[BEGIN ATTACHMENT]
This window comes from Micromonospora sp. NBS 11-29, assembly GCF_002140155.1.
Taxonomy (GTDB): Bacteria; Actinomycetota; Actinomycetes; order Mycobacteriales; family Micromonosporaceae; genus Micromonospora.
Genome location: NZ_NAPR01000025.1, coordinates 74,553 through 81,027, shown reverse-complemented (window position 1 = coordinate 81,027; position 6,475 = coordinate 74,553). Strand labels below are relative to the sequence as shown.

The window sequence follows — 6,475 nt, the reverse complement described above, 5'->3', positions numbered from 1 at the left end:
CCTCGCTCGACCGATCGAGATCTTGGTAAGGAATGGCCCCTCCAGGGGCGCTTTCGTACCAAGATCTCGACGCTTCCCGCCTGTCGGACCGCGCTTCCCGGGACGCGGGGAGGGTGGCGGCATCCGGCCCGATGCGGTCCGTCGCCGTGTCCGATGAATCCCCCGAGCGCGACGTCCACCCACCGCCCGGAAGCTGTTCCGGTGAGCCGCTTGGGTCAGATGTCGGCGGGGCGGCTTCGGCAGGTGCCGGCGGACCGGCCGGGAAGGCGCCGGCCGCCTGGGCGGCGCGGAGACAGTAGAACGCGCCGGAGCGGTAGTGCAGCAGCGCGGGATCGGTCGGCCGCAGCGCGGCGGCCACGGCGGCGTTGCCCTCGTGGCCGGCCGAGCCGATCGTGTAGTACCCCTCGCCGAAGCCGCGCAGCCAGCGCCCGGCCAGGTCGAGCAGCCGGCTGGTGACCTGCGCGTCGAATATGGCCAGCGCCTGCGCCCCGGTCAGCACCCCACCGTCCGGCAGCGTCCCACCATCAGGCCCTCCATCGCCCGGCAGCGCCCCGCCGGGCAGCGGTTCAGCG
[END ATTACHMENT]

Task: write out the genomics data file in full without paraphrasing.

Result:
This window comes from Micromonospora sp. NBS 11-29, assembly GCF_002140155.1.
Taxonomy (GTDB): Bacteria; Actinomycetota; Actinomycetes; order Mycobacteriales; family Micromonosporaceae; genus Micromonospora.
Genome location: NZ_NAPR01000025.1, coordinates 74,553 through 81,027, shown reverse-complemented (window position 1 = coordinate 81,027; position 6,475 = coordinate 74,553). Strand labels below are relative to the sequence as shown.

The window sequence follows — 6,475 nt, the reverse complement described above, 5'->3', positions numbered from 1 at the left end:
CCTCGCTCGACCGATCGAGATCTTGGTAAGGAATGGCCCCTCCAGGGGCGCTTTCGTACCAAGATCTCGACGCTTCCCGCCTGTCGGACCGCGCTTCCCGGGACGCGGGGAGGGTGGCGGCATCCGGCCCGATGCGGTCCGTCGCCGTGTCCGATGAATCCCCCGAGCGCGACGTCCACCCACCGCCCGGAAGCTGTTCCGGTGAGCCGCTTGGGTCAGATGTCGGCGGGGCGGCTTCGGCAGGTGCCGGCGGACCGGCCGGGAAGGCGCCGGCCGCCTGGGCGGCGCGGAGACAGTAGAACGCGCCGGAGCGGTAGTGCAGCAGCGCGGGATCGGTCGGCCGCAGCGCGGCGGCCACGGCGGCGTTGCCCTCGTGGCCGGCCGAGCCGATCGTGTAGTACCCCTCGCCGAAGCCGCGCAGCCAGCGCCCGGCCAGGTCGAGCAGCCGGCTGGTGACCTGCGCGTCGAATATGGCCAGCGCCTGCGCCCCGGTCAGCACCCCACCGTCCGGCAGCGTCCCACCATCAGGCCCTCCATCGCCCGGCAGCGCCCCGCCGGGCAGCGGTTCAGCG